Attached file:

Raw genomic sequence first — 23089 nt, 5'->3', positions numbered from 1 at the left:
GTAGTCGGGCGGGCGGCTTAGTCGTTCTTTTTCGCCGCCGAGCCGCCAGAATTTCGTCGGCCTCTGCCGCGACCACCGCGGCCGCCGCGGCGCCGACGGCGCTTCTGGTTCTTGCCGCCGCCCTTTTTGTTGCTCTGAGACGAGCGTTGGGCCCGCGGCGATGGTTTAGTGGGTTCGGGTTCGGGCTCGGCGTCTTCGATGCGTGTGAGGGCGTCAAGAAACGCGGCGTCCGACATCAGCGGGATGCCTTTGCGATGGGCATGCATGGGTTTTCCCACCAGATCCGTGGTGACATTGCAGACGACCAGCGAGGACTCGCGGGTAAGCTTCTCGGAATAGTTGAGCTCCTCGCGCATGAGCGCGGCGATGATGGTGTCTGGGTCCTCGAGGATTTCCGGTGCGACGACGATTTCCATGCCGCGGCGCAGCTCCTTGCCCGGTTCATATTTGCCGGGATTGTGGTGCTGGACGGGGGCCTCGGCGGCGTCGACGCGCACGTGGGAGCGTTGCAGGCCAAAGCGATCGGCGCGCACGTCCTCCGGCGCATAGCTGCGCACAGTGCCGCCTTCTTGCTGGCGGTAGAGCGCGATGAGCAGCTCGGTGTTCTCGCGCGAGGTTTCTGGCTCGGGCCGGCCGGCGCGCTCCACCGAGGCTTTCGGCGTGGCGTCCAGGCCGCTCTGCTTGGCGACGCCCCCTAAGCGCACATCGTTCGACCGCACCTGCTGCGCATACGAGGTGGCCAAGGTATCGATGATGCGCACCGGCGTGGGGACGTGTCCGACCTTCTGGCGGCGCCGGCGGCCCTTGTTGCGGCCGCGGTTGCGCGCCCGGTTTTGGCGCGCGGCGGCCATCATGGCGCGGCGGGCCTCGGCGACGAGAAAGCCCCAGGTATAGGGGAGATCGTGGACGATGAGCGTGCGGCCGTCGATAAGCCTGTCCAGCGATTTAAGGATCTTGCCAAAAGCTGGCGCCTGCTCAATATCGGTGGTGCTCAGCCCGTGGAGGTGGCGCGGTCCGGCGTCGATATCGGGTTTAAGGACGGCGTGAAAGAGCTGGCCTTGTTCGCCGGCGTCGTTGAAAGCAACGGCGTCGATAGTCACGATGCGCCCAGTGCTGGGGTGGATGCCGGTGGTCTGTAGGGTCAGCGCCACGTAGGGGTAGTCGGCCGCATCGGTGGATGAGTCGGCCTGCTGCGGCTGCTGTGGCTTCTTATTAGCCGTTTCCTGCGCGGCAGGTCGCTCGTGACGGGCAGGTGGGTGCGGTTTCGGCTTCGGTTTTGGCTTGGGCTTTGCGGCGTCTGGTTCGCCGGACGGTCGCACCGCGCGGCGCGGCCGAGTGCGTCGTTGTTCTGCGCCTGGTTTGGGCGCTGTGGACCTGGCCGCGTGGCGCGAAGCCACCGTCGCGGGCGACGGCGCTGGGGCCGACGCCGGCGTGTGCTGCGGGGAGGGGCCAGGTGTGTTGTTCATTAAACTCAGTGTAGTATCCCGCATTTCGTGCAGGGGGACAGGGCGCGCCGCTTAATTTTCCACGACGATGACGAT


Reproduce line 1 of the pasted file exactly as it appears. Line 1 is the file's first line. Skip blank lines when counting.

Raw genomic sequence first — 23089 nt, 5'->3', positions numbered from 1 at the left: